HP Servers: Partly CloudyBy Baselinemag | Posted 2004-09-01 Email Print
Hewlett-Packard is the No. 1 vendor of Intel-based servers, but it has lost some momentum to competitors.
Hewlett-Packard is the No. 1 vendor of Intel-based servers today, largely by standing on the shoulders of Compaq, whose ProLiant systems make up the heart of HP's offerings. But there are signs its momentum has slowed: For the quarter ended July 31, sales of HP's Intel servers grew 2% year over year, well off the industry pace. IBM, by comparison, saw Intel server sales kick up 18% in its second quarter of the year.
That said, HP's server customers—which, in many cases, were originally Compaq's—are generally upbeat. Eric Latalladi, director of technical services for brokerage firm J.B. Hanauer & Co., says HP is its sole supplier for servers because his staff has "a very high comfort level" with its products. "The physical build of their machines is the strongest out of all the vendors," he says.
For the U.S. Department of Agriculture (USDA), HP's ProLiant servers have been "very reliable, and that's amazing because many of them are not in what you'd call computer rooms," says Scott Snover, a project manager at the agency. As part of the USDA's Common Computing Environment project, Snover oversaw the rollout in 2001 of ML370 servers (supplied by Compaq) to 3,000 agency offices across the U.S. and in outlying territories—several without air conditioning. "These servers are not babied by any means," he says.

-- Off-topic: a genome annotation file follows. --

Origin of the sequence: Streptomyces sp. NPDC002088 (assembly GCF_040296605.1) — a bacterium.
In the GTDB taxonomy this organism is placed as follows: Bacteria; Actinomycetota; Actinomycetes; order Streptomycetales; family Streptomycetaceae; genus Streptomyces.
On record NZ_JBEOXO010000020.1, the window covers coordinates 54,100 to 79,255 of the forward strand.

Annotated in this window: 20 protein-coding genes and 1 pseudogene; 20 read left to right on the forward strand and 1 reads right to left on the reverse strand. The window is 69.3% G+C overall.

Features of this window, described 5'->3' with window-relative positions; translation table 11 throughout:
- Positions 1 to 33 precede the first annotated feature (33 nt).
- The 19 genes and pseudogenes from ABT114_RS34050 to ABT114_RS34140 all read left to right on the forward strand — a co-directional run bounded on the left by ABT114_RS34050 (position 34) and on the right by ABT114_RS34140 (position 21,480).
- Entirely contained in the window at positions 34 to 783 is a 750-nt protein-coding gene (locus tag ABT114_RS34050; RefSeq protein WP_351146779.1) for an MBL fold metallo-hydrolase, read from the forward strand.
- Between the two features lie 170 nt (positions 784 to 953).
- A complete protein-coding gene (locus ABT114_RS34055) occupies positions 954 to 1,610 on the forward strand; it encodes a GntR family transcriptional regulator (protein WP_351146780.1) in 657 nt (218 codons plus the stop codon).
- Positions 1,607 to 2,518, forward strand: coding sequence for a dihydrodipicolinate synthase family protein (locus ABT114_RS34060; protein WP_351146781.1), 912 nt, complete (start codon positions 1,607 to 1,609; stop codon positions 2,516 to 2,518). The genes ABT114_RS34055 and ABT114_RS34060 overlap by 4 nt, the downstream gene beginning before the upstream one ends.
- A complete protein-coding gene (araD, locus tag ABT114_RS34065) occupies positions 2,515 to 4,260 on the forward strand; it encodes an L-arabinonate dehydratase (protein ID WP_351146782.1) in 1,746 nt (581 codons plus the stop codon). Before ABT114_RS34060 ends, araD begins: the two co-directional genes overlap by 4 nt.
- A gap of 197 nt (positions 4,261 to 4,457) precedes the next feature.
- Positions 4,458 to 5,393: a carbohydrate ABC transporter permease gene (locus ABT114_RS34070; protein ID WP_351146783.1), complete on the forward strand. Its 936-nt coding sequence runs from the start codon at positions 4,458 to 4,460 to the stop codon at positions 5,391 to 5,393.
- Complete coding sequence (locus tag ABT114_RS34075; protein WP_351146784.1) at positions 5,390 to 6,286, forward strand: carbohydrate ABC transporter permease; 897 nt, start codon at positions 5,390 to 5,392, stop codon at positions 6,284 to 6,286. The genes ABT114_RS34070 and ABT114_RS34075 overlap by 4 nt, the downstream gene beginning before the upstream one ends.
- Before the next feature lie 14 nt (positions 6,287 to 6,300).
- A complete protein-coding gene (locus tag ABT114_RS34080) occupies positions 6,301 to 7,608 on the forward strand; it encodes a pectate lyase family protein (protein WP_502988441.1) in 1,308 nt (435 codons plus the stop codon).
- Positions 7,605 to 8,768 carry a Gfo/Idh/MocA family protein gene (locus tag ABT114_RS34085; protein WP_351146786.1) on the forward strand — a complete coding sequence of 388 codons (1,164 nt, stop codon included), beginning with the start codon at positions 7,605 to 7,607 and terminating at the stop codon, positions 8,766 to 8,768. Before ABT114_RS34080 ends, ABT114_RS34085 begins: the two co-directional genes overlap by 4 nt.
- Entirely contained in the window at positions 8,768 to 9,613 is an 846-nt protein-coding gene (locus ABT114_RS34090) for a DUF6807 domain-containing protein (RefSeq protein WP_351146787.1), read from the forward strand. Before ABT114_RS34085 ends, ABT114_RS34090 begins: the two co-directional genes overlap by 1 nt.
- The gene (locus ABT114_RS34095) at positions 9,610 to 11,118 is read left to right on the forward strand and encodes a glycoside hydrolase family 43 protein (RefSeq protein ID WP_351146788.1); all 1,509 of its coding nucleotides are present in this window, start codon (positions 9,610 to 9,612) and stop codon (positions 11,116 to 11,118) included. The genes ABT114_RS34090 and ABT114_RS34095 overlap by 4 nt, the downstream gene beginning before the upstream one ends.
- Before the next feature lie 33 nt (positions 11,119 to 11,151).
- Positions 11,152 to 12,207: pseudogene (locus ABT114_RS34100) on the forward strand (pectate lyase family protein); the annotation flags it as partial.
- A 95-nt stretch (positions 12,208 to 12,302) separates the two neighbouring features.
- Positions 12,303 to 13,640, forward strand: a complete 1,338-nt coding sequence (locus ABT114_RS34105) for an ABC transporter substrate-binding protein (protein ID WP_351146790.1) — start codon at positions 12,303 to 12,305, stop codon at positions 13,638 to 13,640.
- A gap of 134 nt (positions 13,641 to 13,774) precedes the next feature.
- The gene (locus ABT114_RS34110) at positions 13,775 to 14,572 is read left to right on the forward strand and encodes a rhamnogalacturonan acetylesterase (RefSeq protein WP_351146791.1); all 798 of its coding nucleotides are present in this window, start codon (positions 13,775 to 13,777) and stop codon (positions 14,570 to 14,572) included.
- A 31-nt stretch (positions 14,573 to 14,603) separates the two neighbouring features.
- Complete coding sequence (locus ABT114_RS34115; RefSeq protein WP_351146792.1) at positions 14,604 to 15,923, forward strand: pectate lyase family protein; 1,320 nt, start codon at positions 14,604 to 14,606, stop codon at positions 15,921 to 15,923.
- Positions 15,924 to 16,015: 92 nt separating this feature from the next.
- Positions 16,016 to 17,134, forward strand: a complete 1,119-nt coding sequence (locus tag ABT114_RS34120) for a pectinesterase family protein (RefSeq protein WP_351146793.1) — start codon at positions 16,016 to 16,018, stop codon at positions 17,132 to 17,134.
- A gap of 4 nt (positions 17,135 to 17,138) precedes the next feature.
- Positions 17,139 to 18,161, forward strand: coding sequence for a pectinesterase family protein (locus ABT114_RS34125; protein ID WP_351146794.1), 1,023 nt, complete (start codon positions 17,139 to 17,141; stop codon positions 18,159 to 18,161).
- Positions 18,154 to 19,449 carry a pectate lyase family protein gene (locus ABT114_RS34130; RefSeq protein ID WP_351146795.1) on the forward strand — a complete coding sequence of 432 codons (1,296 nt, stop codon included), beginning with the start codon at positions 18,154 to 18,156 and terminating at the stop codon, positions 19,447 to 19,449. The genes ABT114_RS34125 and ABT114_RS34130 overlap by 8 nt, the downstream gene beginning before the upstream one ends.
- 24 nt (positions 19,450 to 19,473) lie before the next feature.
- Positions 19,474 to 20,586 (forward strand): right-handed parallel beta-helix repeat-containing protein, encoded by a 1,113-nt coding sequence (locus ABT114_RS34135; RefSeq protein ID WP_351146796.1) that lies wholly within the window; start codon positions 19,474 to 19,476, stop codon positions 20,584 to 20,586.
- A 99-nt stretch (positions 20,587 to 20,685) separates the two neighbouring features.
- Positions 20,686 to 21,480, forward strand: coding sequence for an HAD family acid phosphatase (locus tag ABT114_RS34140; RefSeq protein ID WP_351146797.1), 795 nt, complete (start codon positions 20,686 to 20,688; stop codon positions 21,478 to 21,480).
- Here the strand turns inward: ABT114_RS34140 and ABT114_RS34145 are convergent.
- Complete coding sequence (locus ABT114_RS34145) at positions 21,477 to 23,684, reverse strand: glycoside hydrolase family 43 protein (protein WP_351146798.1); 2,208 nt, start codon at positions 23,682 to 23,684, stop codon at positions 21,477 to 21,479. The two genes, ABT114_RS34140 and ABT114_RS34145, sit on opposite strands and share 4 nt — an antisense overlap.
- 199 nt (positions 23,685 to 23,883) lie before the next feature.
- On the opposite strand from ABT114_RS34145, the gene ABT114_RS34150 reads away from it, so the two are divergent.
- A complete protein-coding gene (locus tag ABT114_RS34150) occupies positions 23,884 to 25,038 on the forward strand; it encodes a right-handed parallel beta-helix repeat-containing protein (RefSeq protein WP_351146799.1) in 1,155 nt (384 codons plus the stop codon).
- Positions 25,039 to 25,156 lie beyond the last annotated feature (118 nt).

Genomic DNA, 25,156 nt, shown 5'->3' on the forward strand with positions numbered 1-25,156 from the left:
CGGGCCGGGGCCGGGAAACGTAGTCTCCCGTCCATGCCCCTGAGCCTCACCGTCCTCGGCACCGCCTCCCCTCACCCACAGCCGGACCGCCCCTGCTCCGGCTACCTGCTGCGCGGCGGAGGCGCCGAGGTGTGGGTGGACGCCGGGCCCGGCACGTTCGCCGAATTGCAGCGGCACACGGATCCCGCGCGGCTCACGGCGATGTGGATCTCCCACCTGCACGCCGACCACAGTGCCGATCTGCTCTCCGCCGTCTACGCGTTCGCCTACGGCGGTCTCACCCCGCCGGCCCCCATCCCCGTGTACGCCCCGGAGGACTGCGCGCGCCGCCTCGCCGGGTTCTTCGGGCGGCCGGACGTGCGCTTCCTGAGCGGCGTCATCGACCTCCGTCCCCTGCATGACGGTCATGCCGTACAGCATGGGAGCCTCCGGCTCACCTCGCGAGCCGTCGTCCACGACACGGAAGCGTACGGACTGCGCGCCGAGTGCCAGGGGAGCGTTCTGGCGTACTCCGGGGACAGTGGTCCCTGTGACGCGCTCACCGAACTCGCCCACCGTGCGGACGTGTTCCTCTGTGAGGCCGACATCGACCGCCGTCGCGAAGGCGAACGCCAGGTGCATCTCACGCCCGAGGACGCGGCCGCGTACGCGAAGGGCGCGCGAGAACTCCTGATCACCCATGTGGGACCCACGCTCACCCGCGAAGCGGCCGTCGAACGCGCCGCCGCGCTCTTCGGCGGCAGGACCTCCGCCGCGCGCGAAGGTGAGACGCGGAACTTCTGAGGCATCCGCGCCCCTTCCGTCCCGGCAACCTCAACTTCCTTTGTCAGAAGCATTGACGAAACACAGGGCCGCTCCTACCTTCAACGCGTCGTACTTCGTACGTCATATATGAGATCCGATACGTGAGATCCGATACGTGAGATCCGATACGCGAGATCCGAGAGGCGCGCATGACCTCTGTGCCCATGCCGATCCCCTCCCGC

But HP can be inattentive. Chris Beck, a network administrator for the city government of Fontana, Calif., says "I love HP's hardware" but notes that the company hasn't proactively told him about changes in its server portfolio. For example, HP recently phased out a network adapter the city used in several servers, catching Beck's group by surprise. "It would have been nice to get the heads-up about that so we didn't have to go do the research," he says.
And competitors have sometimes beaten it to the punch. Most of the Public Broadcasting Service's servers are from HP. But a year and half ago, André Mendes, the network's chief technology integration officer, deployed IBM's BladeCenter because "the original HP blade servers were not up to snuff. The processors they offered were not fast enough for what we needed."
Now, however, Mendes is considering replacing PBS' three racks of IBM blade systems with HP's BL20p systems. "We've studied what HP is bringing to the table now," he says, "and we think they're on the right track."
HP operating results*
* Fiscal year ends Oct. 31; FYTD reflects first nine months Source: company reports
Total assets - $74.38B
Stockholders' equity - $38.71B
Cash and equivalents - $13.99B
Long-term debt $4.91B -
Shares outstanding 3.06B -
Market value as of 8/25 - $55.19B
**As of July 31, 2004, except as noted